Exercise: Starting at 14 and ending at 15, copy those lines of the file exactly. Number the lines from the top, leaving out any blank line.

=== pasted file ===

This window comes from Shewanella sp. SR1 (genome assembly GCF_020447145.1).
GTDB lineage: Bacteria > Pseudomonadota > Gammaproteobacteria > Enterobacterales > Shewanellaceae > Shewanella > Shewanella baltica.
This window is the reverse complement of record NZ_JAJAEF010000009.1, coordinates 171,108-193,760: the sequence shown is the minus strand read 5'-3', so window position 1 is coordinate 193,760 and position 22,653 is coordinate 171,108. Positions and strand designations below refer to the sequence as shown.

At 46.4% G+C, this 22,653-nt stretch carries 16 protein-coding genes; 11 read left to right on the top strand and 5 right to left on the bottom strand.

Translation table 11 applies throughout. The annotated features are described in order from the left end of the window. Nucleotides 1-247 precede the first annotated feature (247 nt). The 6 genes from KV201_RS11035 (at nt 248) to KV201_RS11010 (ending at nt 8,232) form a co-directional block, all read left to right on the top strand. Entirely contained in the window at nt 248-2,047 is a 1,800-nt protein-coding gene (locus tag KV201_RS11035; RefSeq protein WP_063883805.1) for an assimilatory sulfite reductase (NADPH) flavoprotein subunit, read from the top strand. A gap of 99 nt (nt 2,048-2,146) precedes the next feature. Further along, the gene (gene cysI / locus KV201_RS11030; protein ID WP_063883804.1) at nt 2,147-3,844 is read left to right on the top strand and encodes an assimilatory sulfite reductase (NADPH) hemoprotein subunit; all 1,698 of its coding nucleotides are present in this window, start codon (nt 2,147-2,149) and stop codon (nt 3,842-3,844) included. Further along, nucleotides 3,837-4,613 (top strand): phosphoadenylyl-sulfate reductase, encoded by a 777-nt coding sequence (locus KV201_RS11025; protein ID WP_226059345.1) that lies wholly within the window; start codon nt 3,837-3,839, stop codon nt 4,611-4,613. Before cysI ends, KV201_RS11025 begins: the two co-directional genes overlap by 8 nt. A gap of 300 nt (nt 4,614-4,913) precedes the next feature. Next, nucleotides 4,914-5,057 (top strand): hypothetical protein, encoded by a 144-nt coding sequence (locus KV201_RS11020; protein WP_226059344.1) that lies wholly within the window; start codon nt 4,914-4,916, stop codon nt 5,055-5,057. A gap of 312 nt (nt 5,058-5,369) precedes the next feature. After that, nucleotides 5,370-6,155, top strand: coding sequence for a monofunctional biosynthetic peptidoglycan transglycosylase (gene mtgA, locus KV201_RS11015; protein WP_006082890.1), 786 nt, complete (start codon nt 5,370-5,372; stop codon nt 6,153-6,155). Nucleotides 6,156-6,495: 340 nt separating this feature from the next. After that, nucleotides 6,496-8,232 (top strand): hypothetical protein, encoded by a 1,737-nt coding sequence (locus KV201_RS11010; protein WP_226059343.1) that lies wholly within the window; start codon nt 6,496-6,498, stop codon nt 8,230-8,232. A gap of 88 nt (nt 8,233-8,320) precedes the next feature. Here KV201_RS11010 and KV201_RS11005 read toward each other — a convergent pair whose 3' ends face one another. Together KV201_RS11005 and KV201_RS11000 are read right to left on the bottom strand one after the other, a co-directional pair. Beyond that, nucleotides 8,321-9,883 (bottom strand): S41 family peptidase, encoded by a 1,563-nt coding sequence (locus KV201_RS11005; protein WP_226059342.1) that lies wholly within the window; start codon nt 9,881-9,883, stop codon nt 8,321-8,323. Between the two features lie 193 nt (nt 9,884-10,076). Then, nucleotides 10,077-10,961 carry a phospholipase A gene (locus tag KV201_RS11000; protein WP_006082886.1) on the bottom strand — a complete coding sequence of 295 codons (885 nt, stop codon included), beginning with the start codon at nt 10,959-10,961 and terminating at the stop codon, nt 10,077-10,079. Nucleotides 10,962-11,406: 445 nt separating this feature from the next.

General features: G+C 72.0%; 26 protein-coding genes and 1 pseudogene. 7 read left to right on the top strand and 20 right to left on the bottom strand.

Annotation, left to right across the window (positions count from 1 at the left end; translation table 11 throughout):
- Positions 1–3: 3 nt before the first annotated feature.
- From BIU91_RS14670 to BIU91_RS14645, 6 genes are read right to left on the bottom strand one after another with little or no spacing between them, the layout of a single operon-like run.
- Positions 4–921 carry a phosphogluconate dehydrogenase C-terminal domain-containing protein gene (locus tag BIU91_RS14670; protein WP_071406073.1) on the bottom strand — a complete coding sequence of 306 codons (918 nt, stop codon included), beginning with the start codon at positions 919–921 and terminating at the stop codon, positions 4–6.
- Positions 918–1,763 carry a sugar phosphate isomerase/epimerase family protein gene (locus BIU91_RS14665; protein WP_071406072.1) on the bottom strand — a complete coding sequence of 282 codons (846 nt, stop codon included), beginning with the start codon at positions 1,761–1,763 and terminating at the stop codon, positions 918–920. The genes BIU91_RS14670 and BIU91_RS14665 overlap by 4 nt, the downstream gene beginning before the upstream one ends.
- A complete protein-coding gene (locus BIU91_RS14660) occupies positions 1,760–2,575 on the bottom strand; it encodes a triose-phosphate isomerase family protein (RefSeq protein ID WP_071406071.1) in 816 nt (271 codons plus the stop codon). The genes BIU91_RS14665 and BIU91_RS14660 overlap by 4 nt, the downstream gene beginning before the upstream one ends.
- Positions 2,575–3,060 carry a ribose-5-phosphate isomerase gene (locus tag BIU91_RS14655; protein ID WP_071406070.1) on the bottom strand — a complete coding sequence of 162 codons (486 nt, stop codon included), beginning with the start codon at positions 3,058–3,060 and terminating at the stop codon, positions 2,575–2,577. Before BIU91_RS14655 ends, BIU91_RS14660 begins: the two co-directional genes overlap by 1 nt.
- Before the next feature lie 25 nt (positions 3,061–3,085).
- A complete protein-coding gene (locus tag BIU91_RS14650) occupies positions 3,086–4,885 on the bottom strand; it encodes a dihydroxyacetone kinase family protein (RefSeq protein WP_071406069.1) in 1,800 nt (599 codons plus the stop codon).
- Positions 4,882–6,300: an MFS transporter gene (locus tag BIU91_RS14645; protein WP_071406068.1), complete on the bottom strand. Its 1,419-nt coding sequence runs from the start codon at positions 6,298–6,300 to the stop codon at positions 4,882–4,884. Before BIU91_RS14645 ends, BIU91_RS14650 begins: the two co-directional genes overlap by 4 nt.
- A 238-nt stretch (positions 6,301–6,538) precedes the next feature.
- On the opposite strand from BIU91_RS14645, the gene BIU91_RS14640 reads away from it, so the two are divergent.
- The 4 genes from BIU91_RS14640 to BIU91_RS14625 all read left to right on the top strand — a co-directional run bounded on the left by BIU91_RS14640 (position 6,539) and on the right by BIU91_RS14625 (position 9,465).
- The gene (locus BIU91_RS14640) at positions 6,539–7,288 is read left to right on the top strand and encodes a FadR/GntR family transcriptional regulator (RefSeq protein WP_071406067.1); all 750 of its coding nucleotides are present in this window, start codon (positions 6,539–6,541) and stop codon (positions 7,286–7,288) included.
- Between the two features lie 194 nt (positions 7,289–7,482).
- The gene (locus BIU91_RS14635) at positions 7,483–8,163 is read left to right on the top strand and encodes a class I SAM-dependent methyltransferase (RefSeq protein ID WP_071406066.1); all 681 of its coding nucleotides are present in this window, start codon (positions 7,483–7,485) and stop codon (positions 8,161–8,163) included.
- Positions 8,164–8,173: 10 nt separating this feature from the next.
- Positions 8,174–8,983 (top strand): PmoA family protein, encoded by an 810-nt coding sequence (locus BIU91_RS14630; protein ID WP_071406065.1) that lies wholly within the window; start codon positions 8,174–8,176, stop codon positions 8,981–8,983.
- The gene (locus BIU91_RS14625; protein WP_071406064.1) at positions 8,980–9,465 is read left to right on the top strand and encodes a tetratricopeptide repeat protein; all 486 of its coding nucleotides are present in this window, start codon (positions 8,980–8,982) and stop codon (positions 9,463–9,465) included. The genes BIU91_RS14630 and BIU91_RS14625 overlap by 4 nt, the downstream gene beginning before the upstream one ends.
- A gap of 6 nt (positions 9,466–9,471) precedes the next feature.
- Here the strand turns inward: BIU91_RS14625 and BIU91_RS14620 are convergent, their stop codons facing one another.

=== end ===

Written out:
- Before the next feature lie 25 nt (positions 3,061–3,085).
- A complete protein-coding gene (locus tag BIU91_RS14650) occupies positions 3,086–4,885 on the bottom strand; it encodes a dihydroxyacetone kinase family protein (RefSeq protein WP_071406069.1) in 1,800 nt (599 codons plus the stop codon).